taking a name

    Keywords: Culture & History

Talking about historical players in Japanese is sometimes complicated because a player may have played under several different names. For instance, the hereditary Honinbos took closely related names (Shusaku, Shuwa, Shuei, Shuho).

In the modern period, a few Japanese title holders have taken a name (Kato Kensei, Honinbo Dowa), but those names are rarely used, at least in English language sources.

Discussion moved from Shusaku

SillySmarch: Can someone please explain to me why the man called Torajirou took the name Shusaku, and what it means? I can't find this information in my books.

Andrew Grant: He took the name Shusaku because Shuwa told him to. Names like Shusaku, Shuwa, Shuho etc. are not their original names. It was traditional to take a new given name, usually one chosen by your teacher, if you became a high dan player in those days. Shusaku literally means "Skillful-Strategy". The "shu" character was taken from Shuwa's name and the "saku" from Shuwa's predecessor Josaku.

F Hayashi: It was also quite common to change your name at the drop of a hat back in those days in Japan. For instance, the famous samurai Miyamoto Musashi didn't have that name when he was born. In the far east of the past, there wasn't that much importance put on one's given name. Even now, there are remnants of the practice in traditional positions, like the two head Sumo referees that take traditional names upon their promotion.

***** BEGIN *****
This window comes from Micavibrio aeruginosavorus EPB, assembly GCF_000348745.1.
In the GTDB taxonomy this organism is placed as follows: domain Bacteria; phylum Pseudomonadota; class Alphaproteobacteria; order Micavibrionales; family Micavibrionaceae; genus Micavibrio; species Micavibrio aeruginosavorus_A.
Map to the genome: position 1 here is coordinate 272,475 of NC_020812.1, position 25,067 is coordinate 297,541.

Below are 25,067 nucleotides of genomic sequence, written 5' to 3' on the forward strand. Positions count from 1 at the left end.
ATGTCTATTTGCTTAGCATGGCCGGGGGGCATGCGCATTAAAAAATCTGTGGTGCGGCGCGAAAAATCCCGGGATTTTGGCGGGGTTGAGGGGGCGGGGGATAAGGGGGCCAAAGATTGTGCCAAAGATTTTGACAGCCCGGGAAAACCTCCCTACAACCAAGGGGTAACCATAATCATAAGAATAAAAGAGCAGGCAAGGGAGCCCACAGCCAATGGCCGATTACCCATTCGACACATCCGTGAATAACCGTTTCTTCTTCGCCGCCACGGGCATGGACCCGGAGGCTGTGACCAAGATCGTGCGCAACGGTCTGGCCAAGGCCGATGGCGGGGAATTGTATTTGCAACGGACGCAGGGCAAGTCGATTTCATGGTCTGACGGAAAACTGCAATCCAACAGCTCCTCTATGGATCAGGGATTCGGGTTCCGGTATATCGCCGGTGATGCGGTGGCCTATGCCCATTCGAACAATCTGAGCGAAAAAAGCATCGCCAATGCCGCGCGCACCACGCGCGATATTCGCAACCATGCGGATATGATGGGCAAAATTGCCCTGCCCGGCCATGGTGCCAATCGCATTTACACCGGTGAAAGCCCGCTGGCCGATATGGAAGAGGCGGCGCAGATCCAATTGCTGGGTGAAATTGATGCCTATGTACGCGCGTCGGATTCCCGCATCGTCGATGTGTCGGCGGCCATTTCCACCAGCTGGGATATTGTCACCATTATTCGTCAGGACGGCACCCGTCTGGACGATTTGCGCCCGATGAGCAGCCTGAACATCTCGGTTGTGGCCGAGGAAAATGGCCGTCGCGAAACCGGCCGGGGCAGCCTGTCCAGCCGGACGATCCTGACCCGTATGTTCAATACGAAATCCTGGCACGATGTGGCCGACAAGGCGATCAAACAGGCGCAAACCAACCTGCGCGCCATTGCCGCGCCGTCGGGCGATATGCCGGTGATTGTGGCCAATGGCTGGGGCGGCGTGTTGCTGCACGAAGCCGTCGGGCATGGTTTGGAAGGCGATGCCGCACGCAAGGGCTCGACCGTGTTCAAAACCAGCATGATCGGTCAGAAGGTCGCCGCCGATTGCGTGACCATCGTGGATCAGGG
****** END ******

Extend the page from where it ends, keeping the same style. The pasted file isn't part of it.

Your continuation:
Bob McGuigan: The taking of a special name after a significant achievement continues to the present in go. Kato assumed a special name (Kensei) when he won the Honinbo title recently. I think in modern times this practice has been associated mostly with the Honinbo title. In the past, when someone became head of the Honinbo Go house he took Honinbo as his family name and the names we are familiar with (Jowa, Shuwa, Shuho, Shusai, etc) as given names. Gennan Inseki is another example of a Go player who changed his name.

Anomymous: As the 25th Honinbo, Cho Chikun might have changed his name to "Honinbo Shukun", but he refused to change his given name, and remained as "Honinbo Chikun".

Hyperpape In fact, the new pattern seems to be that Japanese born players may take a new name, while foreign born players definitely do not.

taking a name last edited by on December 13, 2011 - 13:43
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